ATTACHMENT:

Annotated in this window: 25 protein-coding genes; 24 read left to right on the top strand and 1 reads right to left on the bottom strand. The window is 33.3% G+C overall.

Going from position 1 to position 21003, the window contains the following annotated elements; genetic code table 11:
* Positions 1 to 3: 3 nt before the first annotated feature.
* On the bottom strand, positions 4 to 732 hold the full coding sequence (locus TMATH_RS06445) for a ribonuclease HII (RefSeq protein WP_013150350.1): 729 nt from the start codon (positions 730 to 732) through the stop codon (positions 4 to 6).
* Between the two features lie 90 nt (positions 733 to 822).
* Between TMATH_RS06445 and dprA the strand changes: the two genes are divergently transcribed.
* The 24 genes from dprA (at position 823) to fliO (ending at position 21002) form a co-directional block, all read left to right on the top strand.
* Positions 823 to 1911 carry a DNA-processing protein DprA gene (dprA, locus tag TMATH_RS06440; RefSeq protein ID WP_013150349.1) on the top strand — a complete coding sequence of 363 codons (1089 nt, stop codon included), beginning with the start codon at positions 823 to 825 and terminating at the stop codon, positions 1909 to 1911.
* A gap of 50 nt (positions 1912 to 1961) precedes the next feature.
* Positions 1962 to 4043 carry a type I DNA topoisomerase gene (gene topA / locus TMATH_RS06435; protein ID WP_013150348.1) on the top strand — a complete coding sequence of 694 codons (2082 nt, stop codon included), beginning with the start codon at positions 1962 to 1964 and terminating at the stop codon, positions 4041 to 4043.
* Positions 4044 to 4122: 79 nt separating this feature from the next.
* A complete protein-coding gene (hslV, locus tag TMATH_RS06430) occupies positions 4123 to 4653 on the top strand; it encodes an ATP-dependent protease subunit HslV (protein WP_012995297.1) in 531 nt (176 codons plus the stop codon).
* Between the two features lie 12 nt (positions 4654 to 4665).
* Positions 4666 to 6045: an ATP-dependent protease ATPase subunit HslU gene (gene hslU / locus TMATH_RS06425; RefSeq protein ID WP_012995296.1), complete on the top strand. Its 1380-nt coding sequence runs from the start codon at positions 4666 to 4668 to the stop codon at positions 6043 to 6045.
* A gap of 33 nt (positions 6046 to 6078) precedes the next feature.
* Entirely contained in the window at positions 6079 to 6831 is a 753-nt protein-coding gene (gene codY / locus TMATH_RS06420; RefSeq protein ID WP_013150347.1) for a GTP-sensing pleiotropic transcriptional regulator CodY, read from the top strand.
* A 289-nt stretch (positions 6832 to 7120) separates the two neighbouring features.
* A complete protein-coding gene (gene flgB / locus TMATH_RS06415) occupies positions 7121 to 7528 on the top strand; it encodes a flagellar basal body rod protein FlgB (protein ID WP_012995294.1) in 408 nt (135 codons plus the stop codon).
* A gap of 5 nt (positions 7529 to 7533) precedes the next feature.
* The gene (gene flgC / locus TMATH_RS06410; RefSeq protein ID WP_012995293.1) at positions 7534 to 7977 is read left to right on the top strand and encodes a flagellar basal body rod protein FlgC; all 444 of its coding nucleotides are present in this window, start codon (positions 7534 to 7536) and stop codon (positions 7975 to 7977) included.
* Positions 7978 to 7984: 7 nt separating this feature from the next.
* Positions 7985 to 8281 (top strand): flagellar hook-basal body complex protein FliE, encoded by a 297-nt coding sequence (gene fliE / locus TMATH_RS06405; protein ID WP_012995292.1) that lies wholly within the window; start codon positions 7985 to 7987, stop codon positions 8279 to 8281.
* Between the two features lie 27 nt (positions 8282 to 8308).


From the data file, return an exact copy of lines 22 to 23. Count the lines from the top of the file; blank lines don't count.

* Positions 7985 to 8281 (top strand): flagellar hook-basal body complex protein FliE, encoded by a 297-nt coding sequence (gene fliE / locus TMATH_RS06405; protein ID WP_012995292.1) that lies wholly within the window; start codon positions 7985 to 7987, stop codon positions 8279 to 8281.
* Between the two features lie 27 nt (positions 8282 to 8308).